The leader of the 1917 Revolution, Vladimir Lenin considered that cinema is 'the most important of the arts'. Of course he had his own goals when saying that - and of course cinema was a great propaganda tool for illiterate masses. However, the early avant-garde Russian cinema was revolutionary itself, and developed quite fast. The Soviets built cinemas throughout the country to ensure all had access to the movies.
Here are some magnificent early 20th century film posters, that are pieces of art themselves.
This experimental film is now considered a must-see classic. It really had a fresh eye on cinema - at the very beginning of the film on screen titles insist that it's 'the cinematic communication of visual phenomena' without subtitles, scenario or theater. Both posters are a play on the film’s main metaphor - the camera as a ‘cinematic eye’ at the center of everything.
This movie is based on a short story by Soviet writer Ilya Erenburg and addresses things the Soviets cared about - the lower classes fighting for freedom. This is a story of a Paris bricklayer, Louis during the French Commune and Siege of Paris in 1870 and the proclamation of the Third Republic. The poster’s design comes from Louis’ constant companion - his pipe. Instead of smoke, the events of those revolutionary times (and movie stills) drift up from his pipe.
Galya lost her husband during the Civil War in Russia, but throughout the years she remains faithful to him, even though she meets a new, and good, man. This film is a result of the sexual revolution of that time, and a new vision of marriage.
This is a documentary about the construction of the Turkestan–Siberian Railway - known as the Turksib. This was a very important project that was supposed to provide cotton from Central Asia to the Soviet Union. Incredible footage shows how surprising it is to see a train dashing through the desert...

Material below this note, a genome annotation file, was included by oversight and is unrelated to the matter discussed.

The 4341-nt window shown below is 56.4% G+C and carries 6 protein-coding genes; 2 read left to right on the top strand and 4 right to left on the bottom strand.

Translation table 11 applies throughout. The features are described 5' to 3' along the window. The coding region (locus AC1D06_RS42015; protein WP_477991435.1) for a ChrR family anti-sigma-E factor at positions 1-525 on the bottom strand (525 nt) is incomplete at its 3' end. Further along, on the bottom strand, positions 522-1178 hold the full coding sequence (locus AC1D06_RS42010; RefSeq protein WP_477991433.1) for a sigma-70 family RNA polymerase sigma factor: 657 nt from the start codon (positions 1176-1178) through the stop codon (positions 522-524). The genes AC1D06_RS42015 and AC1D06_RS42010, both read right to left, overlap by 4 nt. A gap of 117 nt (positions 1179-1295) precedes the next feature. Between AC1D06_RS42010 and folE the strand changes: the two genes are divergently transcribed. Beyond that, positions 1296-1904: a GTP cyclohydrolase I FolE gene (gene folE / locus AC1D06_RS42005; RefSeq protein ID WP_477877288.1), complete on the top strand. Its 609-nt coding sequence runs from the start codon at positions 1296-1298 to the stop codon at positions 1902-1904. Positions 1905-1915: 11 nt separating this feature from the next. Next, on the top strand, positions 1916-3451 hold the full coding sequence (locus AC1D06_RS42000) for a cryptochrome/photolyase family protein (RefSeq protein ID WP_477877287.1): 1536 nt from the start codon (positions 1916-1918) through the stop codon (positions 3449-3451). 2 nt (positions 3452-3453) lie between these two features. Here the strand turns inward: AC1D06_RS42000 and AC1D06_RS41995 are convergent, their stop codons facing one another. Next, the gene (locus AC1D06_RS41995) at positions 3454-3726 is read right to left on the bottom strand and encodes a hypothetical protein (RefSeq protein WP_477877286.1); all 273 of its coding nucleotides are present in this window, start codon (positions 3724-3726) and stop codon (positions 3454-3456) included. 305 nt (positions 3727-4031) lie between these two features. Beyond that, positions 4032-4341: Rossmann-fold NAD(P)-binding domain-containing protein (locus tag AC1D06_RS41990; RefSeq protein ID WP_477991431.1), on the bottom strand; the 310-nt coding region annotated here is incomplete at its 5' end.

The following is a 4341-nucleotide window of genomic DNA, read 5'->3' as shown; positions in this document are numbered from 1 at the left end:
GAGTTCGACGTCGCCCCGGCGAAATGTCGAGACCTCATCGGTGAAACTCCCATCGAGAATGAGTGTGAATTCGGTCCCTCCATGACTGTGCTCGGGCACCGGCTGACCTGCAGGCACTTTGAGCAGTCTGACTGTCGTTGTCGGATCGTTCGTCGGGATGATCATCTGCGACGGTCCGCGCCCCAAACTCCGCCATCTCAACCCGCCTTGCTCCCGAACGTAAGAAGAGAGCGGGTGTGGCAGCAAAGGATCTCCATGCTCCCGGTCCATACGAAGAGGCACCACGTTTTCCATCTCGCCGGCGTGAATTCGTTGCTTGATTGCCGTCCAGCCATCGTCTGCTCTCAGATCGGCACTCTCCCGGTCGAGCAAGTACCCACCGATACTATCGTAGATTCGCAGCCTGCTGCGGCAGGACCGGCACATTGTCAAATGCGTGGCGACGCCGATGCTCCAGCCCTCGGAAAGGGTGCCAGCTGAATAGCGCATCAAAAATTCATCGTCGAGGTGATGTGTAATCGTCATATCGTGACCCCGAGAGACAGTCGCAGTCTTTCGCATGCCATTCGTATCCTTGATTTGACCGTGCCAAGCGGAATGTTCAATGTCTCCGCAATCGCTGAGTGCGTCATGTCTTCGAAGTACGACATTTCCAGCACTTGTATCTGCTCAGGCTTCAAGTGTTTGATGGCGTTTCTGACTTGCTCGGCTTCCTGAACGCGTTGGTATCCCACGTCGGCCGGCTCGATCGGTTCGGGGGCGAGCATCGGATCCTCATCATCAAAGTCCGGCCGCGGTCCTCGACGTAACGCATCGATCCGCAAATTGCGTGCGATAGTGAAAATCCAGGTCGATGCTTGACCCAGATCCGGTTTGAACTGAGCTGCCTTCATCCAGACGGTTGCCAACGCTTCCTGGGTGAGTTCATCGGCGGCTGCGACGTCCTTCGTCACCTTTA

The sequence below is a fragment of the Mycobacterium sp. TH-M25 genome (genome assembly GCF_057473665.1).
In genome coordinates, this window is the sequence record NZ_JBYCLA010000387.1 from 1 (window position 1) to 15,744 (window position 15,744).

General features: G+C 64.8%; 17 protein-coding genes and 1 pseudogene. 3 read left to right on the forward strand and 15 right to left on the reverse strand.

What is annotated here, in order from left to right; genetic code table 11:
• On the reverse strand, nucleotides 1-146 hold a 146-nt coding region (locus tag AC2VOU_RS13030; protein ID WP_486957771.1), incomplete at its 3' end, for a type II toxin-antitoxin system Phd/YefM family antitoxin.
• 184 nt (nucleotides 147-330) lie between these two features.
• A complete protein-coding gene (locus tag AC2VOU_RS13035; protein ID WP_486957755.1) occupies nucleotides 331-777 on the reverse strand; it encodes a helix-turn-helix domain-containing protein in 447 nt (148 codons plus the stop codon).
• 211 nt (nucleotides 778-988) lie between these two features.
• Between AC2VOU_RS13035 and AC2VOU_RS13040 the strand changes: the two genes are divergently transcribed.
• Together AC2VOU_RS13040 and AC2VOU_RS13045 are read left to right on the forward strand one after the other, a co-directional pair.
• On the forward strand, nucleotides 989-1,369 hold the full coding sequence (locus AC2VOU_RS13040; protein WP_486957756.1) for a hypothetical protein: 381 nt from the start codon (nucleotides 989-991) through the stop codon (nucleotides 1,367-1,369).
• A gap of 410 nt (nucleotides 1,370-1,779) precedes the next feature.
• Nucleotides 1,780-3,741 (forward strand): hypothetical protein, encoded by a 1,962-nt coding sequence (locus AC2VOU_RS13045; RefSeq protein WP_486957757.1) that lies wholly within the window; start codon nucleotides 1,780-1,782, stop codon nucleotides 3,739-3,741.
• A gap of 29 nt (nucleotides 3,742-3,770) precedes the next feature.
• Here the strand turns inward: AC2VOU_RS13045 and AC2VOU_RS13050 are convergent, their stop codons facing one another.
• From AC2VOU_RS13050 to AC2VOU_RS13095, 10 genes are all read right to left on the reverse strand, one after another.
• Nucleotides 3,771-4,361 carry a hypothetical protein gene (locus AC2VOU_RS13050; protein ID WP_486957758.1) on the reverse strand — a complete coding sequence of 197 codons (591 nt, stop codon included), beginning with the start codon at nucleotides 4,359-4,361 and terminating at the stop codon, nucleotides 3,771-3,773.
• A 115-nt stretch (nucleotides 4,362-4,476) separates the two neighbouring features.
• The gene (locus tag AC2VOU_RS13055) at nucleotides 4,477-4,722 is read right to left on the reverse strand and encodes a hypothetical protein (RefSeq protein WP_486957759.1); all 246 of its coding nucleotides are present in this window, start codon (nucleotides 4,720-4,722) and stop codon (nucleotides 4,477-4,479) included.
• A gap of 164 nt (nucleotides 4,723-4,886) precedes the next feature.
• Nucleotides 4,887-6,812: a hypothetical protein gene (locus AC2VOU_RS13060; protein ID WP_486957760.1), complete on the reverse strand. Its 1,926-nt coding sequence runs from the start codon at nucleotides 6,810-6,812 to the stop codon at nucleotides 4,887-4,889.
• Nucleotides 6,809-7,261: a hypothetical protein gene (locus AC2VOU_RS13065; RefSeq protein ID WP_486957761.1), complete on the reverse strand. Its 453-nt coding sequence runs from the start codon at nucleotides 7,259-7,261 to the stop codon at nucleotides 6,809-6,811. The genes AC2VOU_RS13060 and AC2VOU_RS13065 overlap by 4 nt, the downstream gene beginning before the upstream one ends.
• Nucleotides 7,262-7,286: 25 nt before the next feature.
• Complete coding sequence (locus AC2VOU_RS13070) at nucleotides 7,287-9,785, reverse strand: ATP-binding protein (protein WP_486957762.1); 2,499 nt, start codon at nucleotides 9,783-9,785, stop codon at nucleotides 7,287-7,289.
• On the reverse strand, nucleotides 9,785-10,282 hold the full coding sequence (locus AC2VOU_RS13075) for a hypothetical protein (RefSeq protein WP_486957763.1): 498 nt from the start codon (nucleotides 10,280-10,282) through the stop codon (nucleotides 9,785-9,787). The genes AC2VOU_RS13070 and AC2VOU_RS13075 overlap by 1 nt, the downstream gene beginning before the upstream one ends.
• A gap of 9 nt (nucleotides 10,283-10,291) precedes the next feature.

Joseph Poselsky was a true master of Soviet documentaries. His propaganda works praised the Red Army, May Day, Soviet Youth and even metallurgy... The film is an anthem to the Spartakiad, a socialistic sport extravaganza, and a Communist version of the Olympic Games, which the USSR did not take part in, considering it a capitalist event.
READ MORE: What Soviet sport was like under Stalin
The first version of the movie was banned by censors because it was considered too satirical in its depiction of Soviet bureaucracy. The director reworked the material and turned its focus on "wrecking", "diversionist acts'', and "counter-revolutionary sabotage" - things that mattered to Soviet authorities.
Just before her emigration to the U.S. and a Hollywood career, Anna Sten was the leading actress in Soviet movies, including this one. This comedy is about a young, stylish woman from Moscow who helps a young, provincial student find a place to live in Moscow….. The poster (left) wittily notes: "Where's the man? He left to see The Girl with the Hatbox".
This movie's title is also known as 'Five minutes that shocked the world'. It's about the day Vladimir Lenin died, when all work and production around the world (as the movie imagines) stopped for five minutes.
A golden classic of Soviet cinema, to this day it remains feted by cinema critics. Made in 1925, it marks the very first Russian revolution of 1905 and a revolt by the crew of the Battleship Potemkin.
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